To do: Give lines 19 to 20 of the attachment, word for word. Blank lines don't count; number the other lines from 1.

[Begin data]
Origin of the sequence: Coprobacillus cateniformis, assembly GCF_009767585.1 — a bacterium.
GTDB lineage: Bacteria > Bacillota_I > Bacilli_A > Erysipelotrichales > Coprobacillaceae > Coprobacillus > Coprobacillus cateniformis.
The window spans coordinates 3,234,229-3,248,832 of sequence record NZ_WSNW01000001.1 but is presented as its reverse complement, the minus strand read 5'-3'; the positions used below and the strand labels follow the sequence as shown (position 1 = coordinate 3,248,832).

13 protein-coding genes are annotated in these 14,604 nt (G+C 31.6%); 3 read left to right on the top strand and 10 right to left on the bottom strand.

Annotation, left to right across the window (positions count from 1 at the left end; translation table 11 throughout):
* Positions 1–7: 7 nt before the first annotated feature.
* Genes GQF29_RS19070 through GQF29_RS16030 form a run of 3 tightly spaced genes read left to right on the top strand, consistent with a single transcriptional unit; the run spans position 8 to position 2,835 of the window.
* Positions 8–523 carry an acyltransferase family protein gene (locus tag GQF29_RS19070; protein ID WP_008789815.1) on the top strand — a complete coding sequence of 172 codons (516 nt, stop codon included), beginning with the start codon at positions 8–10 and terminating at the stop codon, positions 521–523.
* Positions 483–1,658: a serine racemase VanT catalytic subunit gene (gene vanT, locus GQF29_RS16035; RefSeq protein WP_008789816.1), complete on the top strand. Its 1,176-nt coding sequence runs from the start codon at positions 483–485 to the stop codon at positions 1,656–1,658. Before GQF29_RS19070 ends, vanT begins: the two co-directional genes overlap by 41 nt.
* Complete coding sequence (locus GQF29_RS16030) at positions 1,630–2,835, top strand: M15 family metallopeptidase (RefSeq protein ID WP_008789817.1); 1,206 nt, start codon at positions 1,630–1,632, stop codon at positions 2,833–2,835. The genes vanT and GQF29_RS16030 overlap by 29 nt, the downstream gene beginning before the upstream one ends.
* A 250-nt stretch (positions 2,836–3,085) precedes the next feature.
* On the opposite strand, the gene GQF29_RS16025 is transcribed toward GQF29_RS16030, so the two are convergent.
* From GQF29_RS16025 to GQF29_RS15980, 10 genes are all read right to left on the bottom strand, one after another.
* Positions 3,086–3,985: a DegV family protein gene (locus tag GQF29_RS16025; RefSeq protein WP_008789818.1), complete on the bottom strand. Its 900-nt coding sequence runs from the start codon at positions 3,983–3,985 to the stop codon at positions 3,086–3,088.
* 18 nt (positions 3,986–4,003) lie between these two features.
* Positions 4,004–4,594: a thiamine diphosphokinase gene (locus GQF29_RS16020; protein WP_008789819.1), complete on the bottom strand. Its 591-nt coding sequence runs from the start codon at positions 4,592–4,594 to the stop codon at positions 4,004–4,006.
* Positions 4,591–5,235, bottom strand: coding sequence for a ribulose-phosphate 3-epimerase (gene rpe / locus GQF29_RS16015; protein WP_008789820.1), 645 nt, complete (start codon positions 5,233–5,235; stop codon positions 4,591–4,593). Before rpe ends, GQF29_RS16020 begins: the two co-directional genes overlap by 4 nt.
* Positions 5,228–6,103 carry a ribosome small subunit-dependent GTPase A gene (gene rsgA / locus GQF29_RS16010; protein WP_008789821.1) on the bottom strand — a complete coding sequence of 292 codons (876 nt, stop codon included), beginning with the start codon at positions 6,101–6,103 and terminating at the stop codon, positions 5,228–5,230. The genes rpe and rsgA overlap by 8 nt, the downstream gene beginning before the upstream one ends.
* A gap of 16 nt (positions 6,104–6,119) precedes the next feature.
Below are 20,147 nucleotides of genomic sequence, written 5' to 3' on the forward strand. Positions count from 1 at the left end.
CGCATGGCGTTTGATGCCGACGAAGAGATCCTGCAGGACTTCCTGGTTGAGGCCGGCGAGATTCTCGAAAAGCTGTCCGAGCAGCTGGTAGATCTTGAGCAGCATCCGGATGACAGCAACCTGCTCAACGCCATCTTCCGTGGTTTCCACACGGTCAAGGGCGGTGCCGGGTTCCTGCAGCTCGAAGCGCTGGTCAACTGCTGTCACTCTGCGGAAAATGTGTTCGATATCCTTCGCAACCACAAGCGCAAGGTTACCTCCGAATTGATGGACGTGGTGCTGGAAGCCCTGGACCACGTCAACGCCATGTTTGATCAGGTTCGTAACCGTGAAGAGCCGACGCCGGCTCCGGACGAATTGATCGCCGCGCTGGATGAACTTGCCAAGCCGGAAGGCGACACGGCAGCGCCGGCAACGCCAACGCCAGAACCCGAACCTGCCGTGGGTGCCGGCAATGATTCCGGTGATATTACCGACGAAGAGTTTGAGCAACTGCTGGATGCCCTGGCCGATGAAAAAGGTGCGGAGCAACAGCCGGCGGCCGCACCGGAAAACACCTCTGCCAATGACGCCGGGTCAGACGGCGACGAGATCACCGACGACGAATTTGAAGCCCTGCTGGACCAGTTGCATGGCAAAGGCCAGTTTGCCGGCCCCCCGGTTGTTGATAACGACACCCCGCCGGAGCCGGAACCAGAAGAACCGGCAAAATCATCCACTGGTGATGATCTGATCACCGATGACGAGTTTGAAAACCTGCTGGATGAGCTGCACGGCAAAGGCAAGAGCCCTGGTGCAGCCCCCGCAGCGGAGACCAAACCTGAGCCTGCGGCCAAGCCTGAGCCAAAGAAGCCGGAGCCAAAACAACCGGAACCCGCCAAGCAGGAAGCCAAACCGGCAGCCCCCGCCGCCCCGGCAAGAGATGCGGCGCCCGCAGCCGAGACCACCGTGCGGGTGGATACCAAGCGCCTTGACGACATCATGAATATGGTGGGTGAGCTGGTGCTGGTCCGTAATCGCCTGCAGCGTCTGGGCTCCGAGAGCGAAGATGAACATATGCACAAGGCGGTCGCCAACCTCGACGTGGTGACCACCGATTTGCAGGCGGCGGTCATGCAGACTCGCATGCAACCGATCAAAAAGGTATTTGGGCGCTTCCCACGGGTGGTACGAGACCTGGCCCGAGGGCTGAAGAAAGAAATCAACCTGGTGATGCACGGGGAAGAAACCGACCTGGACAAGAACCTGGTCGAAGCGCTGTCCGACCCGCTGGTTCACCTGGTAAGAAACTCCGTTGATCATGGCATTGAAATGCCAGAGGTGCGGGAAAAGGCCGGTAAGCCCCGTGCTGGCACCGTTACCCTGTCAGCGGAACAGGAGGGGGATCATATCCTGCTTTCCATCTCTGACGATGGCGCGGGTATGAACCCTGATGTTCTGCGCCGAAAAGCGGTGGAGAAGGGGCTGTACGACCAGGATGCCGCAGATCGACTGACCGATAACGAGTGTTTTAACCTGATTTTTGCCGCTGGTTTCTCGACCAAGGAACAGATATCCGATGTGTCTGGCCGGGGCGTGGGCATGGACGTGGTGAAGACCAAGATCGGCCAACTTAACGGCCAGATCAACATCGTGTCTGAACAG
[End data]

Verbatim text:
* A gap of 16 nt (positions 6,104–6,119) precedes the next feature.
Below are 20,147 nucleotides of genomic sequence, written 5' to 3' on the forward strand. Positions count from 1 at the left end.